January 19, 2018

From Factory Town to Metropolitan Junkyard: Postindustrial Transitions on the Urban Periphery

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By Andrew Hurley

The dismantling of America’s manufacturing economy in the 1970s and 1980s left hundreds of beleaguered communities struggling to reclaim something viable from the detritus of an industrial age. Across the nation’s Rust Belt, sharp workforce reductions and plant closings eroded the financial resources of local governments and families alike. Deindustrialization also saddled afflicted localities with the physical remains of industrial production: hulking factory carcasses, decaying rail spurs, and toxic waste dumps. Finding some constructive use for these brownfield sites emerged as one of the most pressing revitalization challenges of the 1990s. Postindustrial recovery proved particularly daunting for former manufacturing enclaves located on the metropolitan fringe—places like Camden, New Jersey;

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East St. Louis, Illinois; and Richmond, California. These locales had grown dependent on manufacturing for their sustenance and were among the most devastated by the withdrawal of corporate investment. Their spatial placement within host metropolises, however, endowed them with opportunities for economic redevelopment that more remote centers of industry lacked. This article explores one common but understudied redevelopment response: integration into regional networks of waste handling and disposal. In the final decades of the twentieth century, manufacturing suburbs adapted and expanded a robust infrastructure for moving and transforming materials to accommodate burgeoning volumes of postconsumer garbage and scrap.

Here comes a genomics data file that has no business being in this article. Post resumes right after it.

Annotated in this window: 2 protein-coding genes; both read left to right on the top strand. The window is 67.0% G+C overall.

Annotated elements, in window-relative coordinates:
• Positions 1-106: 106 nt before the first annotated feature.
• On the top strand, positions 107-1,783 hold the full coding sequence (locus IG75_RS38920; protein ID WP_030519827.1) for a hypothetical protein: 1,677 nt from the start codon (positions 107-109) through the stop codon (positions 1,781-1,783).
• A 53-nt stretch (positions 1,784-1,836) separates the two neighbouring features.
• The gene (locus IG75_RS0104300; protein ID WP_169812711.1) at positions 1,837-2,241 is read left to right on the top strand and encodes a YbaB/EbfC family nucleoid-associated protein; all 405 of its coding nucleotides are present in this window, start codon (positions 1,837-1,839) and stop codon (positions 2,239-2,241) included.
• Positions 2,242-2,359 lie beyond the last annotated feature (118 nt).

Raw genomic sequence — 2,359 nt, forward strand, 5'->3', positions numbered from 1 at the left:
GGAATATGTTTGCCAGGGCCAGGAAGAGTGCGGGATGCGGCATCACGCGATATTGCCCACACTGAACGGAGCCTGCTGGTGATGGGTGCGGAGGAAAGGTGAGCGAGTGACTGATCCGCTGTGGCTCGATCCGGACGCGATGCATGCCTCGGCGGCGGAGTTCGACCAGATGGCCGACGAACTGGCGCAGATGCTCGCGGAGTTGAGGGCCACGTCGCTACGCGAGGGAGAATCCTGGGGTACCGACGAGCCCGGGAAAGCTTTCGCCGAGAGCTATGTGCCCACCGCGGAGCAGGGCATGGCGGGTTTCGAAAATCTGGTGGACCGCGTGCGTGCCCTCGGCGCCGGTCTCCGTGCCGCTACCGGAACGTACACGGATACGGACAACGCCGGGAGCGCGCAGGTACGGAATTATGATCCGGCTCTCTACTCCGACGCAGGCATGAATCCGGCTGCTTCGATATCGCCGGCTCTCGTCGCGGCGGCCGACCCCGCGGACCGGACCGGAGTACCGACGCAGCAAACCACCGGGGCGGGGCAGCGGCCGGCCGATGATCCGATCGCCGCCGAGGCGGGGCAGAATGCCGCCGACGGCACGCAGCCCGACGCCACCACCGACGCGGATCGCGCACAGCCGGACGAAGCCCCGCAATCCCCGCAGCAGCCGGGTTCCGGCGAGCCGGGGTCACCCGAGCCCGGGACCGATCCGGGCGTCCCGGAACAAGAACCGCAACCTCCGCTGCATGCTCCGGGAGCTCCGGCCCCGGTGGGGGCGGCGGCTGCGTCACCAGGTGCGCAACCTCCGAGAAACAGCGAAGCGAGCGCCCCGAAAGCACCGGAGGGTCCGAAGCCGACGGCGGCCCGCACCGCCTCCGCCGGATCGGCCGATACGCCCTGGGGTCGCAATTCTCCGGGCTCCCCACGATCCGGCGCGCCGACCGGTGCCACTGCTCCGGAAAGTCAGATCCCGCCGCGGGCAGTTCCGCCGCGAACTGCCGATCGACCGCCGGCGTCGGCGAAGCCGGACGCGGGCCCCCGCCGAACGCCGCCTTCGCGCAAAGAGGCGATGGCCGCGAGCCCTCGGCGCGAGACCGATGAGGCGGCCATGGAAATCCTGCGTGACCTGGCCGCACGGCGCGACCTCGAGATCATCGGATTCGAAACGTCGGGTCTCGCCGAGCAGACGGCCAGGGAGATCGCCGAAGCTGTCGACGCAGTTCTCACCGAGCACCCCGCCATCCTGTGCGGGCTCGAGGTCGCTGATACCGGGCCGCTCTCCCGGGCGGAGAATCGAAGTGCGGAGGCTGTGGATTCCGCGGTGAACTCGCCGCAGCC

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Revolutions in the Grass: Energy and Food Systems in Continental North America, 1763–1848

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By Natale Zappia

This article draws connections between the political revolutions of the Atlantic World and the equally powerful environmental revolutions occurring in North America between 1763 and 1848. The political-economic transformations that shook coastal cities also reverberated in the reorganization of food production and indirectly grass consumption, revealing deep interconnections between

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imperial objectives, continental land use practices, and the emergence of a global food system. Understanding the critical role of nonhuman actors, including grass and herbivores, reveals deeper relationships shared between early modern political, cultural, and environmental history.

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Fascist Modernist Landscapes: Wheat, Dams, Forests, and the Making of the Portuguese New State

by Tiago Saraiva